The Hollywood Coat

Don Lockwood (Gene Kelly) and friends on the red carpet in  Singin’ in the Rain .

Don Lockwood (Gene Kelly) and friends on the red carpet in Singin’ in the Rain.


By Andrew Yamato

There’s something about a belted coat. I’m not talking about the more commonly seen half-belts (although we like them too), but the full wrap-around variety, long enough to tie, ideally without a buckle so it’s necessary to tie. A belt can transform an otherwise respectable coat into something ever-so-slightly less respectable but infinitely more interesting. Silver screen stars understood this, embracing belted wrap coats to such an extent that when Gene Kelly’s Don Lockwood wears a brilliant white specimen to his movie premiere in Singing in the Rain (1952), it’s as cliched as his canned speech about how he got to the top (“Dignity ... dignity ... always dignity”). Even his sidekick Cosmo wears one, in navy.  

The Alan Flusser Custom Hollywood Coat in 13oz wool twill.

The Alan Flusser Custom Hollywood Coat in 13oz wool twill.

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Like double-breasted chalkstripe suits and spectator shoes, the Hollywood Coat was fated to became popular with gangsters, which heightened its louche appeal but numbered its days in the fashion limelight. The robelike look and feel of the wrap coat has had periodic revivals whenever the culture has taken a turn for the sensuous and decadent — many queued up outside Studio 54 — but by and large they’re now mainly worn by insouciant individuals confident enough in their own style not to need fashion’s sanction.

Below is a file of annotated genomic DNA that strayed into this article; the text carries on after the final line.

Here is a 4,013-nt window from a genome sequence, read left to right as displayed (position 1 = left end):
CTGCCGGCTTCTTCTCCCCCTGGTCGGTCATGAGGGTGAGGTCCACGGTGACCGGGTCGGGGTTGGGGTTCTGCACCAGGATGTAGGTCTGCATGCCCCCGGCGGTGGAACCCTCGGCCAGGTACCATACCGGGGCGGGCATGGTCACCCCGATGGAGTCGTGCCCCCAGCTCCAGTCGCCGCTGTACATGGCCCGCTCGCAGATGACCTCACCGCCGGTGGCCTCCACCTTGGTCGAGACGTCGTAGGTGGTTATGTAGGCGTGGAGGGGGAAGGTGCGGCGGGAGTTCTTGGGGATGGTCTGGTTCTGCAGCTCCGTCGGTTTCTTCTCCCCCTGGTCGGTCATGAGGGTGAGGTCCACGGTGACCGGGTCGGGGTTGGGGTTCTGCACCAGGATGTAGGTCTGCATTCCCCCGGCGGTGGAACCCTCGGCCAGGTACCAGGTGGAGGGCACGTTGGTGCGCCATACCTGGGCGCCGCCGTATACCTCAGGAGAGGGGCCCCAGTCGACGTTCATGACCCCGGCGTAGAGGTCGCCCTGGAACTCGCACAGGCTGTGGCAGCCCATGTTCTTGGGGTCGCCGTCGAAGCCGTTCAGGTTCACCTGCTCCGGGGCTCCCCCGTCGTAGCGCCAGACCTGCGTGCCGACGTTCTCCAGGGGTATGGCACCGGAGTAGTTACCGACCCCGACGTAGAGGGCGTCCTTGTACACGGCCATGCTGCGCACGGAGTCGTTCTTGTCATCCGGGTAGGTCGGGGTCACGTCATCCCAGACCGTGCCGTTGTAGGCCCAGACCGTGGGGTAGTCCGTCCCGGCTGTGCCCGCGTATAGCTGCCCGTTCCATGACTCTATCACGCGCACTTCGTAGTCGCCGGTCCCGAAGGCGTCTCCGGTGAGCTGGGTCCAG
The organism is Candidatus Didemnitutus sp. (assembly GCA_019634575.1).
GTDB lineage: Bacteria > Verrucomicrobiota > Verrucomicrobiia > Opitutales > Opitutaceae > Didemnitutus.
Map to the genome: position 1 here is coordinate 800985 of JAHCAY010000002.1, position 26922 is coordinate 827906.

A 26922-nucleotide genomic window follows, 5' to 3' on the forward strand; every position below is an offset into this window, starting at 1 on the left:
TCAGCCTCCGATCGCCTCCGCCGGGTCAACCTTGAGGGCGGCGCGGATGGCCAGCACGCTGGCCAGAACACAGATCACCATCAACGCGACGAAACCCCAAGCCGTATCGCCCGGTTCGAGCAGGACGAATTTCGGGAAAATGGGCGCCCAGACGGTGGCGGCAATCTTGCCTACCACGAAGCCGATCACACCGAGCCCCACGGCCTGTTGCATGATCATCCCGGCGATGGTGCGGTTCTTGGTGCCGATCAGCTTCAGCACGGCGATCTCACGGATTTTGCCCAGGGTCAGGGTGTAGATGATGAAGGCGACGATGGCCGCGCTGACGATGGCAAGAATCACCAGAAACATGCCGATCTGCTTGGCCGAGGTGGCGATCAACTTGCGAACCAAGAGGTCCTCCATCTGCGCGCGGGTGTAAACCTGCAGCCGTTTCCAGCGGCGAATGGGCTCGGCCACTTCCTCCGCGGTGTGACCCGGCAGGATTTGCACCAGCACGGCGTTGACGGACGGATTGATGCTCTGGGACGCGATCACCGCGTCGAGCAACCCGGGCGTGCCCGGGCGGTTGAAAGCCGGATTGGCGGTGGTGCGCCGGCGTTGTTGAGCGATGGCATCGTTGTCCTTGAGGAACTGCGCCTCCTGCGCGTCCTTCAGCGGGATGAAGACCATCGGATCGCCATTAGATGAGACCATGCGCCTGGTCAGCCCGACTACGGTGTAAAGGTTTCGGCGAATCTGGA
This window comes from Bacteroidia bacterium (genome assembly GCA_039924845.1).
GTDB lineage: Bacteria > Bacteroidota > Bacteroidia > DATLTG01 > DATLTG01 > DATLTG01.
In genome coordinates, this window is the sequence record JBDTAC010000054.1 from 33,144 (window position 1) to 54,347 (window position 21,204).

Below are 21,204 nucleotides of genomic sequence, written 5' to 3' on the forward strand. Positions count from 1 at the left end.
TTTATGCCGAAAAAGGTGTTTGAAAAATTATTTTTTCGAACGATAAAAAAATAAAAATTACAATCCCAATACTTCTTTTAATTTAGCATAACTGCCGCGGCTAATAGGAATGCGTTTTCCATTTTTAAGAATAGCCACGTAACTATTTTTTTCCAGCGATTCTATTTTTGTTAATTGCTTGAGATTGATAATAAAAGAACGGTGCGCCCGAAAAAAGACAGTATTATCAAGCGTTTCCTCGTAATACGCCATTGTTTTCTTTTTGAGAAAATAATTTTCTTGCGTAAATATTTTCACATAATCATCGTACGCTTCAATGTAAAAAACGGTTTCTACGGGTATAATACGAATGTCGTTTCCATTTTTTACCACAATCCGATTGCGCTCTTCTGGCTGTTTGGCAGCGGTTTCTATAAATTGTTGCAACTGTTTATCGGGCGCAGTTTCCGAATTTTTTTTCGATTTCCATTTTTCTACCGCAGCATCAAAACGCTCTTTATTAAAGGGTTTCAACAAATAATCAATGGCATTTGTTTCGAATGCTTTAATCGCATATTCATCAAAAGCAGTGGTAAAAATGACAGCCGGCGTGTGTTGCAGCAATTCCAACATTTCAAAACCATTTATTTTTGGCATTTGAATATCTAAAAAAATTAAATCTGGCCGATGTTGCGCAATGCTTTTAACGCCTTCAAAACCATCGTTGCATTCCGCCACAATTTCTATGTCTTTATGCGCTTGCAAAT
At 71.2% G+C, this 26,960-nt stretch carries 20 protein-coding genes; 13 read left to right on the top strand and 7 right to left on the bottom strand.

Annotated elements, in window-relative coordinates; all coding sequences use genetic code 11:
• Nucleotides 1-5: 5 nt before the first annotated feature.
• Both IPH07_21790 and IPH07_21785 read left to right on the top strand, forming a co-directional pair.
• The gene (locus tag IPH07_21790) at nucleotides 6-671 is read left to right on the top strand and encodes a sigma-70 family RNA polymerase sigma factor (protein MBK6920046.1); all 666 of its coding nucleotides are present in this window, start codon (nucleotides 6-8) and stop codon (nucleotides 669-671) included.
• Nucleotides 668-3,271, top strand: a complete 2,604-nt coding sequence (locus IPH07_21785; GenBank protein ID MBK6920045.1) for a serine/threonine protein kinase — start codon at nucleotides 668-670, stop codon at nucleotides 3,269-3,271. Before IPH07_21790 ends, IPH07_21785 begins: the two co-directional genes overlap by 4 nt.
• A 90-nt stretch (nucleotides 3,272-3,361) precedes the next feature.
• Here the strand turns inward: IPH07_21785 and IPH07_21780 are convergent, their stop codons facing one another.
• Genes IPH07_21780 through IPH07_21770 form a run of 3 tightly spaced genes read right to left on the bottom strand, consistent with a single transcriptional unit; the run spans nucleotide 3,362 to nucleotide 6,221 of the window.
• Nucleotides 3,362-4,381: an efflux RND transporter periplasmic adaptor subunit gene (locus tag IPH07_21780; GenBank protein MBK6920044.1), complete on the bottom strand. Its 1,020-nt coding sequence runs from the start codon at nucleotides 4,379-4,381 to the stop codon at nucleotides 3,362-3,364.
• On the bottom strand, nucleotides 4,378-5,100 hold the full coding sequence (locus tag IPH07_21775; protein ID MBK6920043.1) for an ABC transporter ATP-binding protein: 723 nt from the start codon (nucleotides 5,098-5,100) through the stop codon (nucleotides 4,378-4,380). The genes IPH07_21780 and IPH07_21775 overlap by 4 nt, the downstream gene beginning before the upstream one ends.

The earliest belted wrap coats were the plush camelhair mantels that polo players swaddled themselves in between chukkas (seven minute rounds of play). Double-breasted buttons and envelope patch pockets appeared later as the polo coat was codified into a dressier sartorial icon, but the belt was usually reduced to a vestigial strap across the back. The Alan Flusser Custom Hollywood Coat restores the full belt to its rightful place on the classic polo coat, giving an already glamorous garment a dash of extra panache. For maximum insulation, you can have one made up in our exclusive 100% camelhair — a fiber renowned for its relatively light weight, elegant natural color, and luxuriously soft hand. For a lighter-weight town topcoat with a liquid drape, we recommend our 13oz wool twill in dove grey, which shrugs off a shower and shows off hand pick-stitching to great effect. Whether worn with black tie or with jeans, either coat is worth being noticed for.       

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